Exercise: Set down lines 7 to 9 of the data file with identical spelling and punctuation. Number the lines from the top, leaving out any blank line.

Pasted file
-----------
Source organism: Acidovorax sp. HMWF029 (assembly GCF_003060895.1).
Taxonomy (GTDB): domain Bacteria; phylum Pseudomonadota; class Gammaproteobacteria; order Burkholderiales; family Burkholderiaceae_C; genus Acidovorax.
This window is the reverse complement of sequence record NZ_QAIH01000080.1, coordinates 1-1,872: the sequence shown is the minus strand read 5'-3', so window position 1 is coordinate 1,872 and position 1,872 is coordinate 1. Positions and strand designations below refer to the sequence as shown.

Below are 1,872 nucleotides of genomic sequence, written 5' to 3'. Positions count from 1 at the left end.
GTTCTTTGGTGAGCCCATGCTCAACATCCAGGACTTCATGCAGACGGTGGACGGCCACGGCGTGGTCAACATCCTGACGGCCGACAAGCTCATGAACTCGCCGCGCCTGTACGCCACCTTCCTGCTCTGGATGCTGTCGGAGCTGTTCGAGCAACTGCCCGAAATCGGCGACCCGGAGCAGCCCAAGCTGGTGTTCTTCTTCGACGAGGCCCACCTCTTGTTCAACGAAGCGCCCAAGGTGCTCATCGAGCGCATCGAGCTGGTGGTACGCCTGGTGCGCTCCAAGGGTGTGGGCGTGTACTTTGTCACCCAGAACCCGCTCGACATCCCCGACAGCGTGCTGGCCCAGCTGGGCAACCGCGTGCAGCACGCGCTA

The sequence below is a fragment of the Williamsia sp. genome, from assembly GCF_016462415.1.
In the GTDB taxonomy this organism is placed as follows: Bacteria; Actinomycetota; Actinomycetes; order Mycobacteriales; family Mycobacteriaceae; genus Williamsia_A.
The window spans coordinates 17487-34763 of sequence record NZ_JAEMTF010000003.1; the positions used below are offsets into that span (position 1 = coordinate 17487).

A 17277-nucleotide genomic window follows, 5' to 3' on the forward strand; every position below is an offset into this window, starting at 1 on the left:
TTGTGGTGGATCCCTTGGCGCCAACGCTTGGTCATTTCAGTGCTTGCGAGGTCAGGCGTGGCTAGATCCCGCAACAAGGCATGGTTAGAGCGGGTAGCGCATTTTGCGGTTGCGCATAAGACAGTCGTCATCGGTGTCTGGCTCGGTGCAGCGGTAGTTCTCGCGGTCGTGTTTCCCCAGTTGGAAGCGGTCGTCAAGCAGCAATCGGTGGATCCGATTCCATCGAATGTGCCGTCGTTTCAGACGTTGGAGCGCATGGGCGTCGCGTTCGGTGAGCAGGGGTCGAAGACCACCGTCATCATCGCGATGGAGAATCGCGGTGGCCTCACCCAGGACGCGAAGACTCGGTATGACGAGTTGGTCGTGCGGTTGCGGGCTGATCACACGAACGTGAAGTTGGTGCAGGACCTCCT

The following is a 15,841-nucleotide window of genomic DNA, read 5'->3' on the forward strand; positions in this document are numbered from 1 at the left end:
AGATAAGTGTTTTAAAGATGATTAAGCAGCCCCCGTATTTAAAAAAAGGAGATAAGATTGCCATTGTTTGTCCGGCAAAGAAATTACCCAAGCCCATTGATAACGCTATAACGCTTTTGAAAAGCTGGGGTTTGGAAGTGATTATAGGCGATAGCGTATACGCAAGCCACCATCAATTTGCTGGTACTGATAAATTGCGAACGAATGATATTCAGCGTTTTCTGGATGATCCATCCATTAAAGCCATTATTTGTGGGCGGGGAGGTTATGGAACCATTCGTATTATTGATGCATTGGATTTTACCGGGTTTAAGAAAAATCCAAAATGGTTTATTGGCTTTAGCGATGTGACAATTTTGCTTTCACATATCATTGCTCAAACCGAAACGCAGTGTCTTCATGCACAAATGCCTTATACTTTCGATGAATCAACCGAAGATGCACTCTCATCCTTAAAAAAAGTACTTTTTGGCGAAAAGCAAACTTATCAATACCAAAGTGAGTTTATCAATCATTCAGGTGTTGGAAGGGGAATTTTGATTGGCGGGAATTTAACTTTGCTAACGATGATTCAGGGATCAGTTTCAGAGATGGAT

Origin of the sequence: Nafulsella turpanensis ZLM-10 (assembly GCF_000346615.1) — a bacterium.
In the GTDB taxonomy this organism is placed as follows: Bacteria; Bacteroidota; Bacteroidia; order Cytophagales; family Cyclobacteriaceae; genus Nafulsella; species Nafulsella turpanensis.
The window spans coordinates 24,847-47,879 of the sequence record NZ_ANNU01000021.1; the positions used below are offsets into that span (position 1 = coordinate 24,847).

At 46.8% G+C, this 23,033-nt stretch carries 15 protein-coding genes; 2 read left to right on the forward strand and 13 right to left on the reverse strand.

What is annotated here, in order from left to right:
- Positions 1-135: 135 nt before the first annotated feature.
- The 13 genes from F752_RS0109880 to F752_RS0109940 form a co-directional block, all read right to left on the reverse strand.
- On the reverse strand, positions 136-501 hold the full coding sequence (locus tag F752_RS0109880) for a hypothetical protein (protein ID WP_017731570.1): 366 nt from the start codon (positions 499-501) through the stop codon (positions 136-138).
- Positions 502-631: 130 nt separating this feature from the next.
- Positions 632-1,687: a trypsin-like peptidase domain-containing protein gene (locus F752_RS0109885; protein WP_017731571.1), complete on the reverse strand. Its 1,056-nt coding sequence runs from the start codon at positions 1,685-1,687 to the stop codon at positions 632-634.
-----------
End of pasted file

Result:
In the GTDB taxonomy this organism is placed as follows: Bacteria; Actinomycetota; Actinomycetes; order Mycobacteriales; family Mycobacteriaceae; genus Williamsia_A.
The window spans coordinates 17487-34763 of sequence record NZ_JAEMTF010000003.1; the positions used below are offsets into that span (position 1 = coordinate 17487).

A 17277-nucleotide genomic window follows, 5' to 3' on the forward strand; every position below is an offset into this window, starting at 1 on the left: